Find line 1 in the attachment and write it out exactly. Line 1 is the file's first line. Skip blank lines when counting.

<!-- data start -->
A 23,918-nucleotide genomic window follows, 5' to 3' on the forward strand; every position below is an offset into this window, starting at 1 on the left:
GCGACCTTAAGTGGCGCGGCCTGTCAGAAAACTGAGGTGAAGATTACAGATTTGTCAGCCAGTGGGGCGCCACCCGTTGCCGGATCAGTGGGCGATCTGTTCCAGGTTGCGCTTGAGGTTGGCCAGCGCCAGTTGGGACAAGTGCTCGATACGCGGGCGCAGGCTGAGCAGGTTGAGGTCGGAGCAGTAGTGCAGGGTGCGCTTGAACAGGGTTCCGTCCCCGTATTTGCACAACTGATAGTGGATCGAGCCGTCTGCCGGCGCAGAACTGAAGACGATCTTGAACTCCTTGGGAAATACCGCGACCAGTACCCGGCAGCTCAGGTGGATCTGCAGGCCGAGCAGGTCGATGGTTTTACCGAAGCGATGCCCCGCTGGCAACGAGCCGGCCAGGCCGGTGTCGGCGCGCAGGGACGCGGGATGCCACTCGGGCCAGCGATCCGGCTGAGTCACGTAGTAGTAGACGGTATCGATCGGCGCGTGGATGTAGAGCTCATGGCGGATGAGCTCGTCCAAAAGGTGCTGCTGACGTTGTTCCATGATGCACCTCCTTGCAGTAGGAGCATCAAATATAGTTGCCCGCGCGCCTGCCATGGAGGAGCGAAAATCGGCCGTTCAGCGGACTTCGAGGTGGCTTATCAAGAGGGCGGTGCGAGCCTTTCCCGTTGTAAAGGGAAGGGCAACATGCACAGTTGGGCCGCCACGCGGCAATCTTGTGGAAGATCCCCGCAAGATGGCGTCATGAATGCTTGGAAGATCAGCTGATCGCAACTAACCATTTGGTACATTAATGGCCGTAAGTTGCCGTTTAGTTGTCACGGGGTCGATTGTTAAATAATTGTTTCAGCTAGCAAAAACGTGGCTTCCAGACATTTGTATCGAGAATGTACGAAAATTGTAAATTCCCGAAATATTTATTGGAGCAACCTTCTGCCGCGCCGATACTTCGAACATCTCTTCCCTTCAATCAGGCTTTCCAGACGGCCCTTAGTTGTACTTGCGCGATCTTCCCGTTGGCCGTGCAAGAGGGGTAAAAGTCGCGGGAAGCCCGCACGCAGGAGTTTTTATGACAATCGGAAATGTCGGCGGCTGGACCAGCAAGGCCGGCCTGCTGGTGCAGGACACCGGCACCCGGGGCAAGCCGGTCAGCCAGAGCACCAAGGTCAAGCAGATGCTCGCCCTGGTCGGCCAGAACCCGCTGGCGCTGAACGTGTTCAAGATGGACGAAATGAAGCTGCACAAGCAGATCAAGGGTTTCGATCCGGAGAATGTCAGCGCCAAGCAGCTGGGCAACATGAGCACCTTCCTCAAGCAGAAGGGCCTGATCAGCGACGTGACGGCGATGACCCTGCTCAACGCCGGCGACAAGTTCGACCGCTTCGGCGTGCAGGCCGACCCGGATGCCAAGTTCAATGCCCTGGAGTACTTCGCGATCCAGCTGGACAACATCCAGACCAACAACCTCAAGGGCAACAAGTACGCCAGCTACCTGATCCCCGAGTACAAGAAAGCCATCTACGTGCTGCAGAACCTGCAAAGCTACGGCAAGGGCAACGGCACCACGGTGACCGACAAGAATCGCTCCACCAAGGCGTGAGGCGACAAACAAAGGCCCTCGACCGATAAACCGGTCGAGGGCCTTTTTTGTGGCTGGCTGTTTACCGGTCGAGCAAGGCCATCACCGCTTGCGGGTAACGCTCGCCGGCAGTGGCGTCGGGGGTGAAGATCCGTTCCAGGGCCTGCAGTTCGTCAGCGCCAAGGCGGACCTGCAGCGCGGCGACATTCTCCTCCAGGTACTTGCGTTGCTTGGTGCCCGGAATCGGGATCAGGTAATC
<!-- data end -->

A 23,918-nucleotide genomic window follows, 5' to 3' on the forward strand; every position below is an offset into this window, starting at 1 on the left: